LEADING THE CHARGE as the Red defense converges on the Southern Mississippi ball carrier arc Dave Werner (62). Eddie Rickus (33) and Mike Berta (S4). The Indians, who trailed by only 3-0 after the half, slipped in the final stage and fell victim 25-0.
“Wearing of the Red" signified A-State’s Homecoming Day clash with Murray State of Murray, Kentucky. The Indians lost 34-33 in a thrilling last-minute drive by the Murray squad. Earlier in the contest, Vic Kubu of Murray scored on two kickoff returns of % and 99 yards to break a 14-14 deadlock at halftime. Murray State, one of the stronger teams of the Ohio Valley Conference, broke a 33-26 A-State lead in the final period with 46 seconds to play when Tony Fioravanti, Murray's quarterback, passed for a three-yard touchdown, and then tossed the two-pointer to end the game with Murray winning by the score of 34-33.
TOUCHDOWN! Bob Me-Cuiston (86), stellar Indian end gathers in an Everett pass for an ASC marker late in the Homecoming game. TOMMY REESE (22) dives forward
after taking a handoff. Reese was halted, however, by a Murray guard and ends.
isoLiast to Take Wild
Homecoming Duel 15”
LONG RUNS LIKE THIS ONE by the Racers spelled the doom of the Indians on this brisk fall afternoon. Murray’s Kubu returned two kickoffs for 96 and 99 yards.
IT WAS THE OFFENSIVE ATTACK engineered by Gary Everett which kept the home team in the ball game. Everett turned in a fine performance in his return to the line up.
187Delta Extends Streak
Arkansas Stale traveled to Cleveland, Mississippi, to try and break a three-year winning season at home for Delta State College, and also to end the Indians' own three-game losing streak. Delta State, however, was not to give up its reputation or its record in taking a 27-21 decision and winning its twelfth home game over a three year period. Delta piled up a 21-0 lead in the first half before Arkansas State regained its poise and began the counterattack. The Indians pulled within seven points at 21-1-1- early in the final period, but the Statesmen punched across another touchdown to put the game out of reach.
Jim Hanger Cary Everett Wendell Wood
Freshman Junior Sophomore
Tackle Quarterback Tackle
ALMOST OUT OF BOUNDS but plunging forward enough for the first down is fulll« k Harold Tallin (30).
In the pile arc Bill Harrison (65). Mike Berta S» and H. K. Reeves (79). Delta protected it-
home winning streak against the Tribe. 27-21. despite Cary Everett a record breaking aerial exhibition.
tssWALLIN CUTS THE CORNER as teammate Aaron White (70) clears a path. A-Statc led late in the hall (tame but allowed victor)' to slip from them again in the final seconds.
Mike Berta Sophomore Center
NUMBER 35, Wayne Rasmussen of South Dakota State was a thorn in the side of the Indians all afternoon. Rasmussen led the fourth nationally ranked Jackrabbils to the 17-14 win.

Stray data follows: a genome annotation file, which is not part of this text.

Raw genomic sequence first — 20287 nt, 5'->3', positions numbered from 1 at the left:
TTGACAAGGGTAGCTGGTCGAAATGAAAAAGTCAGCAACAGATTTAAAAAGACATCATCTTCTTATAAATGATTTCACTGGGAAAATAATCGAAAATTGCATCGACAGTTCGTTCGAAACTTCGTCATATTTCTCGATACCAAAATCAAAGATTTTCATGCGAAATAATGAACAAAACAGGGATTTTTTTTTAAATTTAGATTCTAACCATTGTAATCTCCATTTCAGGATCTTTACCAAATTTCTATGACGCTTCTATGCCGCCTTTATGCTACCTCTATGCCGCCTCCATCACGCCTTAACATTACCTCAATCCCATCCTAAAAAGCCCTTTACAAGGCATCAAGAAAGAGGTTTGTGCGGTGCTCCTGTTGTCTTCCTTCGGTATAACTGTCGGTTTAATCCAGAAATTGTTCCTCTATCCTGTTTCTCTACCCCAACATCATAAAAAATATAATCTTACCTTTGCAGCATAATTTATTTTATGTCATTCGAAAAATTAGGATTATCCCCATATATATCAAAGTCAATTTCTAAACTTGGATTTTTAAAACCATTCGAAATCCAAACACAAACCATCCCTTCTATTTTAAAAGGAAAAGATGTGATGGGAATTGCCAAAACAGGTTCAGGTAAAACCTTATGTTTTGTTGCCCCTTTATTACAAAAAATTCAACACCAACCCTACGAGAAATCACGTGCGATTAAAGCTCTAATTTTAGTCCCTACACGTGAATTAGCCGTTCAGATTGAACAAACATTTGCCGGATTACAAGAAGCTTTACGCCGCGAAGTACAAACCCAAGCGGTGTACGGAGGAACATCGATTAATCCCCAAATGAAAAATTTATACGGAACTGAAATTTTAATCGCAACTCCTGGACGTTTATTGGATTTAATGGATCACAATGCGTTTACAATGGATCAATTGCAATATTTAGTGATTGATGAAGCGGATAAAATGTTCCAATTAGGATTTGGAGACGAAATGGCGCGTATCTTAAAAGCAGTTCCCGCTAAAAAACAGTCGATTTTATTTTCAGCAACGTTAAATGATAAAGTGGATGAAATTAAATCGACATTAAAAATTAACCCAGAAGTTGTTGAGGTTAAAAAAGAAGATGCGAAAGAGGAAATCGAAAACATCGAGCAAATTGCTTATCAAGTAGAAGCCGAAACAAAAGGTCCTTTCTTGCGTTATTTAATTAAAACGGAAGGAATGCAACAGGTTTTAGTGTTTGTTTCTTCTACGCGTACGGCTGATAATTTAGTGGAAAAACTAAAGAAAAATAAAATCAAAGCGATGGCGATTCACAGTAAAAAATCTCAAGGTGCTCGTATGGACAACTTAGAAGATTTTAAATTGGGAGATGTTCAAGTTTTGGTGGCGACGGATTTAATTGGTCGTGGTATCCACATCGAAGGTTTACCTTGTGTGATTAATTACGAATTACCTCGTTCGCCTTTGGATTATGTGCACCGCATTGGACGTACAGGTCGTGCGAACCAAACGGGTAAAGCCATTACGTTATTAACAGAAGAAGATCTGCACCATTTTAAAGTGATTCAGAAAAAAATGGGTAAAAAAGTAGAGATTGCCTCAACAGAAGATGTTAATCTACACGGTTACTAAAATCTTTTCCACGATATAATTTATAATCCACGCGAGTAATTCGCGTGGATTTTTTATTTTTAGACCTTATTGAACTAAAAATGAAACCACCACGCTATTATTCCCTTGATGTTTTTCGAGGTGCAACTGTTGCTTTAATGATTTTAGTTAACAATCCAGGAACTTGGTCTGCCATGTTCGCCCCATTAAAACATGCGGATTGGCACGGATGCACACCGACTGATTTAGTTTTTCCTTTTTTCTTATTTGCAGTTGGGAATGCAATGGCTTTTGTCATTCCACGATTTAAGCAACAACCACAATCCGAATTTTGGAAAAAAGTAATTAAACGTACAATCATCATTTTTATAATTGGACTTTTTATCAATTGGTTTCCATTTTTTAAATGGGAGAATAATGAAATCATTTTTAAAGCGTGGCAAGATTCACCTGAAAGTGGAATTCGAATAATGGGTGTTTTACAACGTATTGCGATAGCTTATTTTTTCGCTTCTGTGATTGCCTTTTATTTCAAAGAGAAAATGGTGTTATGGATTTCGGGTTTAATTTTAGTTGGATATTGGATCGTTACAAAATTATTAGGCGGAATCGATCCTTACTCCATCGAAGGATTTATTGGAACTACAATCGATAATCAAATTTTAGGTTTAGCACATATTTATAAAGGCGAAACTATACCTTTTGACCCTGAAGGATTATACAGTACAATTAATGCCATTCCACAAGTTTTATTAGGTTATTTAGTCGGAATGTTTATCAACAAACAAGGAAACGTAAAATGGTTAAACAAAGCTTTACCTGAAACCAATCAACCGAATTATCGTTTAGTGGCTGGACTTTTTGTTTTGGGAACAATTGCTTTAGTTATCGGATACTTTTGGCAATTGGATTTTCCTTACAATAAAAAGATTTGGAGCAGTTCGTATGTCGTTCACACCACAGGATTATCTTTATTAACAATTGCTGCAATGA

Arkansas Slate’s Indians dropped another football thriller in the final minute of play against South Dakota State's Jackrabbits. 17-14, to give the Tribe its third loss during the last minute of a game. The Jackrabbits from Brookings, South Dakota, got their winning points of the game with just 55 seconds left showing on the clock to hand the Indians their fourth heartbreaker on a total of eleven points. The Indians played some inspiring football against the Jacks, who came to town with an 8-1 record, the North Central Conference Championship, and the NCAA’s fourth-ranked college team.
is®ROW ONE: Tom Midgcit. Dave Markovich. Jerry Hudgins Jerry Hook. Mike Dungan. Hugh Janio, Sian Nelson. ROW TWO: Butch Richardson. Buddy Dudley. Andrea Curtis Wayne Purvis, Jerry Evans, Jack Hays Larry Joplin. Dale Gutman. ROW THREE: Cary Buck. H. C. Wallace. Joe Tomlinson, Dave Auhcl. Junior Higgins, Hon Pickens Harold Harvey. ROW FOIR: John Dickson. Jim Fowler, Boh Browning, Boh Holder, Mike Wells, Jerry McIntosh, James Coin. Elbert Frazier.
Basketball Play Initiate
Entering the new Southland Conference, hosting the second annual Holiday Tournament and playing the nation's seventh-ranked team were the main attractions of this year’s edition of Indian basketball. Coach Marvin Speight, in his first year as head coach at Arkansas State guided the youthful Tribe to a successful season against competition that included many top-flight major and medium college teams. Junior Jerry Hook, teamed with freshman John Dickson, seniors Jerry Hudgins and Mike Dungan and junior Dave Markovich to form the starting five for the Kedmen. Hook again had an outstanding year, pacing the Indians in nearly all categories. However, the entire season was filled with team efforts as coach Speight worked into the scoring column to take full advantage of Hook’s potent threat. Dickson proved a pleasant surprise as he relieved much of the pressure ordinarily placed on Hook.
OLD HAND JERRY ROOK, renown Indian basketccr, sized freshman John Dickson into an A-State jersey. Dickson liked the fit and came on as one of the Tribe’s three outstanding big men.
ieoONE OF TWO SENIORS on the squad. Mike Duncan (21) teamed with Dave Markovich (32) a floor general for the Tribe.